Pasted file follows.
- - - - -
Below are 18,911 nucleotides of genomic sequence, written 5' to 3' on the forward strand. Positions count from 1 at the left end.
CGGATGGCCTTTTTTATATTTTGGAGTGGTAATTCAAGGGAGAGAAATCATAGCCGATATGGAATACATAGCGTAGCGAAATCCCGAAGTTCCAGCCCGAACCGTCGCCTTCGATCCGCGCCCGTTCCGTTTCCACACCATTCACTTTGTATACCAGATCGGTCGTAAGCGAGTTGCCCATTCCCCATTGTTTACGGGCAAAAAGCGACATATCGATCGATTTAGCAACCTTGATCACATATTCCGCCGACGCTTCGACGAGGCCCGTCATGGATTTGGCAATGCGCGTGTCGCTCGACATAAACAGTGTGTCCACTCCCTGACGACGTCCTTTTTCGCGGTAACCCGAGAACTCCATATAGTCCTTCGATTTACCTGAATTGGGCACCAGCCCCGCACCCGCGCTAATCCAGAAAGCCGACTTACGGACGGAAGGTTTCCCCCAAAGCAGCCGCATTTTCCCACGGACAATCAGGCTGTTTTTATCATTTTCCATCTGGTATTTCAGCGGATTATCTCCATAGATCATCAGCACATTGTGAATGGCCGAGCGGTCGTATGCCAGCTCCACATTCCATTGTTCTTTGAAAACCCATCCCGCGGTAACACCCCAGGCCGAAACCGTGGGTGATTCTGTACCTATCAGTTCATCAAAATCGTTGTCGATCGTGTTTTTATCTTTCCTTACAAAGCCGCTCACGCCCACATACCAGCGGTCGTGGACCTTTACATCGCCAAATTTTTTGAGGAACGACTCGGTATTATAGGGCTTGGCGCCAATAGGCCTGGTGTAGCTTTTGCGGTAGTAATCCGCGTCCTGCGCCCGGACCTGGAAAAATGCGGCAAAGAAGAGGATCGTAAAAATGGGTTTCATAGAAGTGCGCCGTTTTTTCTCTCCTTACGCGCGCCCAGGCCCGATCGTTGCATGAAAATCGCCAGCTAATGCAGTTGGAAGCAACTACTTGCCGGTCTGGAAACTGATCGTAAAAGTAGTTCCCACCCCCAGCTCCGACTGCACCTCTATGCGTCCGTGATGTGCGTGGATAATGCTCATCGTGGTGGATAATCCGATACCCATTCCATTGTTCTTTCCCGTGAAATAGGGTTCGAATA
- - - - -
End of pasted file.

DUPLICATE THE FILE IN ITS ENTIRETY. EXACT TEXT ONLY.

Below are 18,911 nucleotides of genomic sequence, written 5' to 3' on the forward strand. Positions count from 1 at the left end.
CGGATGGCCTTTTTTATATTTTGGAGTGGTAATTCAAGGGAGAGAAATCATAGCCGATATGGAATACATAGCGTAGCGAAATCCCGAAGTTCCAGCCCGAACCGTCGCCTTCGATCCGCGCCCGTTCCGTTTCCACACCATTCACTTTGTATACCAGATCGGTCGTAAGCGAGTTGCCCATTCCCCATTGTTTACGGGCAAAAAGCGACATATCGATCGATTTAGCAACCTTGATCACATATTCCGCCGACGCTTCGACGAGGCCCGTCATGGATTTGGCAATGCGCGTGTCGCTCGACATAAACAGTGTGTCCACTCCCTGACGACGTCCTTTTTCGCGGTAACCCGAGAACTCCATATAGTCCTTCGATTTACCTGAATTGGGCACCAGCCCCGCACCCGCGCTAATCCAGAAAGCCGACTTACGGACGGAAGGTTTCCCCCAAAGCAGCCGCATTTTCCCACGGACAATCAGGCTGTTTTTATCATTTTCCATCTGGTATTTCAGCGGATTATCTCCATAGATCATCAGCACATTGTGAATGGCCGAGCGGTCGTATGCCAGCTCCACATTCCATTGTTCTTTGAAAACCCATCCCGCGGTAACACCCCAGGCCGAAACCGTGGGTGATTCTGTACCTATCAGTTCATCAAAATCGTTGTCGATCGTGTTTTTATCTTTCCTTACAAAGCCGCTCACGCCCACATACCAGCGGTCGTGGACCTTTACATCGCCAAATTTTTTGAGGAACGACTCGGTATTATAGGGCTTGGCGCCAATAGGCCTGGTGTAGCTTTTGCGGTAGTAATCCGCGTCCTGCGCCCGGACCTGGAAAAATGCGGCAAAGAAGAGGATCGTAAAAATGGGTTTCATAGAAGTGCGCCGTTTTTTCTCTCCTTACGCGCGCCCAGGCCCGATCGTTGCATGAAAATCGCCAGCTAATGCAGTTGGAAGCAACTACTTGCCGGTCTGGAAACTGATCGTAAAAGTAGTTCCCACCCCCAGCTCCGACTGCACCTCTATGCGTCCGTGATGTGCGTGGATAATGCTCATCGTGGTGGATAATCCGATACCCATTCCATTGTTCTTTCCCGTGAAATAGGGTTCGAATA